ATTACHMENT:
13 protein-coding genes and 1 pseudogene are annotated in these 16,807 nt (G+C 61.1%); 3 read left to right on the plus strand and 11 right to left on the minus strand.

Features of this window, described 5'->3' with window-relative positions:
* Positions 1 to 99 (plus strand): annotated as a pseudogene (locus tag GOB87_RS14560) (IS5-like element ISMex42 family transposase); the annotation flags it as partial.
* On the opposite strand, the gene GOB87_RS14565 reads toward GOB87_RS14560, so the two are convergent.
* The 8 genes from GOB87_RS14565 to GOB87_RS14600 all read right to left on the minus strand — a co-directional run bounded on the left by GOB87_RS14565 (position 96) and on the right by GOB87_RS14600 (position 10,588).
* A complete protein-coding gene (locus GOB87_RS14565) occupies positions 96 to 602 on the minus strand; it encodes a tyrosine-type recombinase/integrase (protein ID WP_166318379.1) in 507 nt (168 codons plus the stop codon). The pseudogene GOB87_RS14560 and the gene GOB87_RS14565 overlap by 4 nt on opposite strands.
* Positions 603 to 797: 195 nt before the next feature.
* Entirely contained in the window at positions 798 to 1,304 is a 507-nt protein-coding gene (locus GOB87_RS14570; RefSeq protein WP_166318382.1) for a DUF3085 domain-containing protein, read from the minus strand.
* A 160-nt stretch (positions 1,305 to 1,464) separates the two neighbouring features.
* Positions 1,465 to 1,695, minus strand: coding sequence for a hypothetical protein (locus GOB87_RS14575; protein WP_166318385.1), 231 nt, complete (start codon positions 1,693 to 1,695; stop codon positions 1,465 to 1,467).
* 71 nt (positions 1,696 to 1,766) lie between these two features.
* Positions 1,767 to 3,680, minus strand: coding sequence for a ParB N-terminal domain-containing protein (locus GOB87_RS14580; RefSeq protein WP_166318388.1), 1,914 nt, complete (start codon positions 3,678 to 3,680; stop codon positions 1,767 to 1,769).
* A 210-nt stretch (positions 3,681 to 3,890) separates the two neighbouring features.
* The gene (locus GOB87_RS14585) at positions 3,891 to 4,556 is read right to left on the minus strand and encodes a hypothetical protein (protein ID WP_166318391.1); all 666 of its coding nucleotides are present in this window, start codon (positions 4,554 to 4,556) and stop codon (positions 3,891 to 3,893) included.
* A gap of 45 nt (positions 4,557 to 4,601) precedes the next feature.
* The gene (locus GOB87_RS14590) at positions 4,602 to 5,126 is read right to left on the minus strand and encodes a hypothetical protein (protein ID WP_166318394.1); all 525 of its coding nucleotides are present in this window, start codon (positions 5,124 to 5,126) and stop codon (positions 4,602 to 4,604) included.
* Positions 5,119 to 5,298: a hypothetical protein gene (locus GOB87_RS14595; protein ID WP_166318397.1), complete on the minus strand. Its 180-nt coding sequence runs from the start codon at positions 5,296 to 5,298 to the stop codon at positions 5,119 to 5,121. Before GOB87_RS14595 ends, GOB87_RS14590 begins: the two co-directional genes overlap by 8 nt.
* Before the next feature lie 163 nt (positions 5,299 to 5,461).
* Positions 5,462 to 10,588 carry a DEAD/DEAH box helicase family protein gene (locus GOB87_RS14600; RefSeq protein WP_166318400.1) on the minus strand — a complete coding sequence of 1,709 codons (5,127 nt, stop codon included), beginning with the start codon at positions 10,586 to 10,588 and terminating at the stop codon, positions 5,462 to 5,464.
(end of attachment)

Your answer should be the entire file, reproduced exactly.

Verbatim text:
13 protein-coding genes and 1 pseudogene are annotated in these 16,807 nt (G+C 61.1%); 3 read left to right on the plus strand and 11 right to left on the minus strand.

Features of this window, described 5'->3' with window-relative positions:
* Positions 1 to 99 (plus strand): annotated as a pseudogene (locus tag GOB87_RS14560) (IS5-like element ISMex42 family transposase); the annotation flags it as partial.
* On the opposite strand, the gene GOB87_RS14565 reads toward GOB87_RS14560, so the two are convergent.
* The 8 genes from GOB87_RS14565 to GOB87_RS14600 all read right to left on the minus strand — a co-directional run bounded on the left by GOB87_RS14565 (position 96) and on the right by GOB87_RS14600 (position 10,588).
* A complete protein-coding gene (locus GOB87_RS14565) occupies positions 96 to 602 on the minus strand; it encodes a tyrosine-type recombinase/integrase (protein ID WP_166318379.1) in 507 nt (168 codons plus the stop codon). The pseudogene GOB87_RS14560 and the gene GOB87_RS14565 overlap by 4 nt on opposite strands.
* Positions 603 to 797: 195 nt before the next feature.
* Entirely contained in the window at positions 798 to 1,304 is a 507-nt protein-coding gene (locus GOB87_RS14570; RefSeq protein WP_166318382.1) for a DUF3085 domain-containing protein, read from the minus strand.
* A 160-nt stretch (positions 1,305 to 1,464) separates the two neighbouring features.
* Positions 1,465 to 1,695, minus strand: coding sequence for a hypothetical protein (locus GOB87_RS14575; protein WP_166318385.1), 231 nt, complete (start codon positions 1,693 to 1,695; stop codon positions 1,465 to 1,467).
* 71 nt (positions 1,696 to 1,766) lie between these two features.
* Positions 1,767 to 3,680, minus strand: coding sequence for a ParB N-terminal domain-containing protein (locus GOB87_RS14580; RefSeq protein WP_166318388.1), 1,914 nt, complete (start codon positions 3,678 to 3,680; stop codon positions 1,767 to 1,769).
* A 210-nt stretch (positions 3,681 to 3,890) separates the two neighbouring features.
* The gene (locus GOB87_RS14585) at positions 3,891 to 4,556 is read right to left on the minus strand and encodes a hypothetical protein (protein ID WP_166318391.1); all 666 of its coding nucleotides are present in this window, start codon (positions 4,554 to 4,556) and stop codon (positions 3,891 to 3,893) included.
* A gap of 45 nt (positions 4,557 to 4,601) precedes the next feature.
* The gene (locus GOB87_RS14590) at positions 4,602 to 5,126 is read right to left on the minus strand and encodes a hypothetical protein (protein ID WP_166318394.1); all 525 of its coding nucleotides are present in this window, start codon (positions 5,124 to 5,126) and stop codon (positions 4,602 to 4,604) included.
* Positions 5,119 to 5,298: a hypothetical protein gene (locus GOB87_RS14595; protein ID WP_166318397.1), complete on the minus strand. Its 180-nt coding sequence runs from the start codon at positions 5,296 to 5,298 to the stop codon at positions 5,119 to 5,121. Before GOB87_RS14595 ends, GOB87_RS14590 begins: the two co-directional genes overlap by 8 nt.
* Before the next feature lie 163 nt (positions 5,299 to 5,461).
* Positions 5,462 to 10,588 carry a DEAD/DEAH box helicase family protein gene (locus GOB87_RS14600; RefSeq protein WP_166318400.1) on the minus strand — a complete coding sequence of 1,709 codons (5,127 nt, stop codon included), beginning with the start codon at positions 10,586 to 10,588 and terminating at the stop codon, positions 5,462 to 5,464.